, Volume 11, Issue 1, pp 97–110 | Cite as

A Critical Review of Methodologies and Results in Recent Research on Belief in Free Will

  • Esthelle Ewusi-Boisvert
  • Eric Racine
Review Paper


There might be value in examining the phenomenon of free will, without attempting to solve the debate surrounding its existence. Studies have suggested that diminishing belief in free will increases cheating behavior and that basic physiological states such as appetite diminish free will. These findings, if robust, could have important philosophical and ethical implications. Accordingly, we aimed to critically review methodologies and results in the body of literature that speaks to the two following questions: (1) whether certain factors can change belief in free will or not (static or dynamic property of free will) and (2) whether changes in belief in free will impact different attitudinal or behavioral factors or not (consequential or inconsequential property of free will). Searching the PubMed and PsycInfo databases with different keyword strategies supplemented with reference section searches, we found 52 relevant papers for review. For each distinct study, we extracted information regarding: (1) sample characteristics and related analyses, (2) procedures and methodology, (3) factors investigated, results, and effect sizes (if reported). Overall, we found that the samples were heavily constituted of women, of students and younger participants, with little information about representation of ethnic minorities. Procedures and methodology relied strongly on the use of experimental manipulations and a wide array of scales, including scales created by researchers. Several studies suggest the static and consequential properties of belief in free will. However, these conclusions are restrained by numerous limitations of the supporting body of evidence and the absence of replication studies.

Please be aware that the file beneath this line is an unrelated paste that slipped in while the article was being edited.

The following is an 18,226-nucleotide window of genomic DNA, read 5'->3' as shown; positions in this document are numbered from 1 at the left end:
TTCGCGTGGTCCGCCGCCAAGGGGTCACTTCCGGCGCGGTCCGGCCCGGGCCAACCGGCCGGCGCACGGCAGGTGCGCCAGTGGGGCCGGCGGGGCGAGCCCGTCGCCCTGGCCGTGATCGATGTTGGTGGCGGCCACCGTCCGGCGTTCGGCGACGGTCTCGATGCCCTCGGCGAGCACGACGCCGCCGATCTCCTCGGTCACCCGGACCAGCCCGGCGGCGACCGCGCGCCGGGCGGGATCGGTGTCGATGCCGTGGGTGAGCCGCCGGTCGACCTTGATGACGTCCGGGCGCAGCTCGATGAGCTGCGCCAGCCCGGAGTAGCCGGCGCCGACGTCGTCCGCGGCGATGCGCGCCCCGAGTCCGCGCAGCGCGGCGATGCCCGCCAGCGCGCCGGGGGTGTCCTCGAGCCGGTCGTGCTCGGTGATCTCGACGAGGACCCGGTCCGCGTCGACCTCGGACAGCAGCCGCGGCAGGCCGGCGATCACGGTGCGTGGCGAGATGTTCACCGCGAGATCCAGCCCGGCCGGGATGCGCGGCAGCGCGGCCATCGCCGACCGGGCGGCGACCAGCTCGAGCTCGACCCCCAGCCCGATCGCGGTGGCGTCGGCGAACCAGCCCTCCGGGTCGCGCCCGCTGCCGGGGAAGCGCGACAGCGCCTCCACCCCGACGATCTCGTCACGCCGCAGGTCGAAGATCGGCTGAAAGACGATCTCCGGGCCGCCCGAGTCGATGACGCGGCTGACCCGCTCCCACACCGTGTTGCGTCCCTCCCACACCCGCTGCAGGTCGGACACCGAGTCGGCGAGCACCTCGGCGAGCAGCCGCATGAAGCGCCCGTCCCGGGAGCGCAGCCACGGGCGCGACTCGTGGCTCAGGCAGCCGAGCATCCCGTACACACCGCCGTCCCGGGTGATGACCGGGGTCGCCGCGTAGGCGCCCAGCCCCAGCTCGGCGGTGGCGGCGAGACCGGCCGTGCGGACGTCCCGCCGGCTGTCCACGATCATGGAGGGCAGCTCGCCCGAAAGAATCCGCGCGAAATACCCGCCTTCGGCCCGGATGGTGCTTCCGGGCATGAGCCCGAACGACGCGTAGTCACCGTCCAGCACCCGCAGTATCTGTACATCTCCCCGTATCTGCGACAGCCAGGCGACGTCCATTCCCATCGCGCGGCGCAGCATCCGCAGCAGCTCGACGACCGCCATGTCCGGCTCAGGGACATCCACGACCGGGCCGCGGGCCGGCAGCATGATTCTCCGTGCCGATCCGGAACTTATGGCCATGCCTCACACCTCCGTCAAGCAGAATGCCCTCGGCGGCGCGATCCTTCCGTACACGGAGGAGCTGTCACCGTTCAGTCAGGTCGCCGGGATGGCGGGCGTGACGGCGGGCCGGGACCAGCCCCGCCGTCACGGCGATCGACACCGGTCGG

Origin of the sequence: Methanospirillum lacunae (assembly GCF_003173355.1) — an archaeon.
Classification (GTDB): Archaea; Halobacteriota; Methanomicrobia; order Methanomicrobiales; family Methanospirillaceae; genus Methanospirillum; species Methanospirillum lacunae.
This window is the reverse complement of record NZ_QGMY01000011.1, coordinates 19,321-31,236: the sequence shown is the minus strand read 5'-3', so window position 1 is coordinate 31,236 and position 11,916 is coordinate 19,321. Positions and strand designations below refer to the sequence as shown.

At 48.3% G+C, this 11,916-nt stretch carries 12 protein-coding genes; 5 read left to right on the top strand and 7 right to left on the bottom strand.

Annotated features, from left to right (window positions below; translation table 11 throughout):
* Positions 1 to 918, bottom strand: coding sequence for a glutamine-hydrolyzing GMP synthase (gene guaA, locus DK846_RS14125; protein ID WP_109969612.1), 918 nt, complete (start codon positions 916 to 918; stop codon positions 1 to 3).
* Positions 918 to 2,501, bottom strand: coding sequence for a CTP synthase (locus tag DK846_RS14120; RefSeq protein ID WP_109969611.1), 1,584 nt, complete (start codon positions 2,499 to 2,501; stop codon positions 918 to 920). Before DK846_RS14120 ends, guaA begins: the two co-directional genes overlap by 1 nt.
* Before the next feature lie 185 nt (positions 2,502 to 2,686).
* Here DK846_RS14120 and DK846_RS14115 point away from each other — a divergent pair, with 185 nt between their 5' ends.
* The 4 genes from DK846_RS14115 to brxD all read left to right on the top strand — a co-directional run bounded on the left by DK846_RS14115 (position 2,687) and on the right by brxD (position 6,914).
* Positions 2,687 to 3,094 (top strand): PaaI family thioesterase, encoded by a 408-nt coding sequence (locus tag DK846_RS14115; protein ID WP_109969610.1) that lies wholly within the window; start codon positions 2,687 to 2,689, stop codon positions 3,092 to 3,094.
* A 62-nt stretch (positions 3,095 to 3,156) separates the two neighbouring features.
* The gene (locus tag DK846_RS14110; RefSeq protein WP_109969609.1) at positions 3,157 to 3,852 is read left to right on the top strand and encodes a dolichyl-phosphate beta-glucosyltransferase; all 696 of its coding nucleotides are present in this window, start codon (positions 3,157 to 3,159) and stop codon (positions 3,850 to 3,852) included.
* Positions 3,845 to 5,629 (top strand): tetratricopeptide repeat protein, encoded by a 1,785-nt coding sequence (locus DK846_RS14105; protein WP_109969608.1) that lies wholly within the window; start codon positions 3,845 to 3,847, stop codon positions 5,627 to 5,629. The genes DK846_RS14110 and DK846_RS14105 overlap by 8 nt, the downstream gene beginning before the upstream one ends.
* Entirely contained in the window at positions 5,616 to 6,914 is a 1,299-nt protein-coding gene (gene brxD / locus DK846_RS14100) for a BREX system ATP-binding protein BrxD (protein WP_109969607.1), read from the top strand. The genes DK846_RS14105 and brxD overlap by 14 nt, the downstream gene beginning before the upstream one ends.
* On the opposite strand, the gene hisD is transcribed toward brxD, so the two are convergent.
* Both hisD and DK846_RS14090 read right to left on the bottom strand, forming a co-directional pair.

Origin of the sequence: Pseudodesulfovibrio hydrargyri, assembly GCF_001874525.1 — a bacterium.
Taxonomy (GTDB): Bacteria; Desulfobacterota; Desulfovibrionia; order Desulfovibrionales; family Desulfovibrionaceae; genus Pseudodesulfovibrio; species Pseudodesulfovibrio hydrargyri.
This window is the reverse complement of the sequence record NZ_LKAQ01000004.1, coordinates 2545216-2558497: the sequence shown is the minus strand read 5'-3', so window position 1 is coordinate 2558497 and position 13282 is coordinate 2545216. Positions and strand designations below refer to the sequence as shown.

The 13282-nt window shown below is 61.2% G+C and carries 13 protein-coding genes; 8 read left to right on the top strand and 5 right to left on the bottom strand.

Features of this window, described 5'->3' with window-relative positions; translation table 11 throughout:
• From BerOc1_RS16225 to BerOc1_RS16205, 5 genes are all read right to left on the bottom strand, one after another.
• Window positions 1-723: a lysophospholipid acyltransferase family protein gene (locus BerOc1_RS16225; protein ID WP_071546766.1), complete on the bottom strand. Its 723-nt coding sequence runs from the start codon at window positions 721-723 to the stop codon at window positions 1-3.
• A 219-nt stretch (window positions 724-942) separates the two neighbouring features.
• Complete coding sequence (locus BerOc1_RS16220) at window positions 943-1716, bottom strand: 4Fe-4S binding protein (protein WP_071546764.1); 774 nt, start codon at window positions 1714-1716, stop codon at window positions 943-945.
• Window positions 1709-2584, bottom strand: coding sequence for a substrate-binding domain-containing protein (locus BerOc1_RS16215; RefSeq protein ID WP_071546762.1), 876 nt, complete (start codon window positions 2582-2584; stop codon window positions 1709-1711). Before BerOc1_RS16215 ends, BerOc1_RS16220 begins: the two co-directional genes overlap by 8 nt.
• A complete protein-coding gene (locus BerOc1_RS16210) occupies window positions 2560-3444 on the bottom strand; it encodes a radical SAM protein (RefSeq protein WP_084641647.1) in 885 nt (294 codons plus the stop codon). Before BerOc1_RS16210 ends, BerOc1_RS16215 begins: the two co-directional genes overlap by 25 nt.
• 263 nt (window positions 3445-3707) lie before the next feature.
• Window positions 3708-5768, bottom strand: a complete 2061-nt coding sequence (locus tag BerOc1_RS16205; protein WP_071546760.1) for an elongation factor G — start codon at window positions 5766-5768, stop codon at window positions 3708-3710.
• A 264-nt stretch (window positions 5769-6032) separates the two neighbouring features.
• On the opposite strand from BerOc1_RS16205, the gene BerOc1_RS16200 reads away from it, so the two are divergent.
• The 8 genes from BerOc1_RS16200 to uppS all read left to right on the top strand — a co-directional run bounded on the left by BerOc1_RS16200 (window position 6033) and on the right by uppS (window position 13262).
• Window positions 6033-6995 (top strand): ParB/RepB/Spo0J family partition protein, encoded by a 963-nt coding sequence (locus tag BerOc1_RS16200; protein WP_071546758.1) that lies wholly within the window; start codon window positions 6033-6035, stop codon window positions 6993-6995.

Free will Determinism Psychology Belief Cognitive science Review 



We would like to thank Dearbhail Bracken-Roche and Jelena Poleksic for helpful comments on a previous version of this manuscript, Simon Rousseau-Lesage who helped review the literature as well as Sonja Chu and Audrey Francoeur for editorial assistance. We would like to thank all members of the Neuroethics Research Unit for their support and constructive criticism. This project was possible thanks to the financial support from the Social Sciences and Humanities Research Council (E.R.) and a career award from the Fonds de recherche du Québec – Santé (E.R.).

Supplementary material

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Copyright information

© Springer Science+Business Media B.V. 2017

Authors and Affiliations

  1. 1.Neuroethics Research UnitInstitut de recherches cliniques de Montréal (IRCM)MontréalCanada
  2. 2.Division of Experimental Medicine and Biomedical Ethics UnitMcGill UniversityMontrealCanada
  3. 3.Department of Medicine and Department of Social and Preventive MedicineUniversité de MontréalMontrealCanada
  4. 4.Department of Neurology and NeurosurgeryMcGill UniversityMontrealCanada

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